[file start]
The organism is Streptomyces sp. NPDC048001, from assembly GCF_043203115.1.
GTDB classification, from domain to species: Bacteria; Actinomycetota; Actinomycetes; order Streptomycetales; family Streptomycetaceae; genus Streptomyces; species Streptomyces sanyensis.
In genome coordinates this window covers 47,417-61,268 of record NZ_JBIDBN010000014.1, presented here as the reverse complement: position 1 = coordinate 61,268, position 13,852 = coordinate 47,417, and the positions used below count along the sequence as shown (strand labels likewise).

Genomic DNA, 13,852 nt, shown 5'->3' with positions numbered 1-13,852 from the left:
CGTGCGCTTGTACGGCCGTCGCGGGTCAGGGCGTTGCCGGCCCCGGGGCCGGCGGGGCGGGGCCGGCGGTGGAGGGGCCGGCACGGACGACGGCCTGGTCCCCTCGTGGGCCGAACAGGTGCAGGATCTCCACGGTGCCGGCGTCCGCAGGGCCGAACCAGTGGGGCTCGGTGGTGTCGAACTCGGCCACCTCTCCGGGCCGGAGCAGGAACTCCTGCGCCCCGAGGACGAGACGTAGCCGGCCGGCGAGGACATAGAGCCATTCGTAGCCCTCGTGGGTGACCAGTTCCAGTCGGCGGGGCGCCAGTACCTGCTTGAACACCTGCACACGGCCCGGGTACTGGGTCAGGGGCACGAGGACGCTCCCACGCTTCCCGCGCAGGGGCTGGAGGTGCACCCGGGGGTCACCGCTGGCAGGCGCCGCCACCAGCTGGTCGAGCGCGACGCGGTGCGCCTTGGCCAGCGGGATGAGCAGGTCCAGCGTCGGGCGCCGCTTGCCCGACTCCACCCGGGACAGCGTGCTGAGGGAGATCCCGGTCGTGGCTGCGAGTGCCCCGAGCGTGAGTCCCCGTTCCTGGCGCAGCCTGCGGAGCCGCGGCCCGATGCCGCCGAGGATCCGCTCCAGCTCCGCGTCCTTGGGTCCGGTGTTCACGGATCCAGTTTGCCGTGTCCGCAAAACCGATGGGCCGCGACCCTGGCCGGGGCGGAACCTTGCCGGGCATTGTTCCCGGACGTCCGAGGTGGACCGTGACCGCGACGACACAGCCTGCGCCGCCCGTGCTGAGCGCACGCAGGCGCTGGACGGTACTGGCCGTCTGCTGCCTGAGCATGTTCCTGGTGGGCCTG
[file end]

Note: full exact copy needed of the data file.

The organism is Streptomyces sp. NPDC048001, from assembly GCF_043203115.1.
GTDB classification, from domain to species: Bacteria; Actinomycetota; Actinomycetes; order Streptomycetales; family Streptomycetaceae; genus Streptomyces; species Streptomyces sanyensis.
In genome coordinates this window covers 47,417-61,268 of record NZ_JBIDBN010000014.1, presented here as the reverse complement: position 1 = coordinate 61,268, position 13,852 = coordinate 47,417, and the positions used below count along the sequence as shown (strand labels likewise).

Genomic DNA, 13,852 nt, shown 5'->3' with positions numbered 1-13,852 from the left:
CGTGCGCTTGTACGGCCGTCGCGGGTCAGGGCGTTGCCGGCCCCGGGGCCGGCGGGGCGGGGCCGGCGGTGGAGGGGCCGGCACGGACGACGGCCTGGTCCCCTCGTGGGCCGAACAGGTGCAGGATCTCCACGGTGCCGGCGTCCGCAGGGCCGAACCAGTGGGGCTCGGTGGTGTCGAACTCGGCCACCTCTCCGGGCCGGAGCAGGAACTCCTGCGCCCCGAGGACGAGACGTAGCCGGCCGGCGAGGACATAGAGCCATTCGTAGCCCTCGTGGGTGACCAGTTCCAGTCGGCGGGGCGCCAGTACCTGCTTGAACACCTGCACACGGCCCGGGTACTGGGTCAGGGGCACGAGGACGCTCCCACGCTTCCCGCGCAGGGGCTGGAGGTGCACCCGGGGGTCACCGCTGGCAGGCGCCGCCACCAGCTGGTCGAGCGCGACGCGGTGCGCCTTGGCCAGCGGGATGAGCAGGTCCAGCGTCGGGCGCCGCTTGCCCGACTCCACCCGGGACAGCGTGCTGAGGGAGATCCCGGTCGTGGCTGCGAGTGCCCCGAGCGTGAGTCCCCGTTCCTGGCGCAGCCTGCGGAGCCGCGGCCCGATGCCGCCGAGGATCCGCTCCAGCTCCGCGTCCTTGGGTCCGGTGTTCACGGATCCAGTTTGCCGTGTCCGCAAAACCGATGGGCCGCGACCCTGGCCGGGGCGGAACCTTGCCGGGCATTGTTCCCGGACGTCCGAGGTGGACCGTGACCGCGACGACACAGCCTGCGCCGCCCGTGCTGAGCGCACGCAGGCGCTGGACGGTACTGGCCGTCTGCTGCCTGAGCATGTTCCTGGTGGGCCTG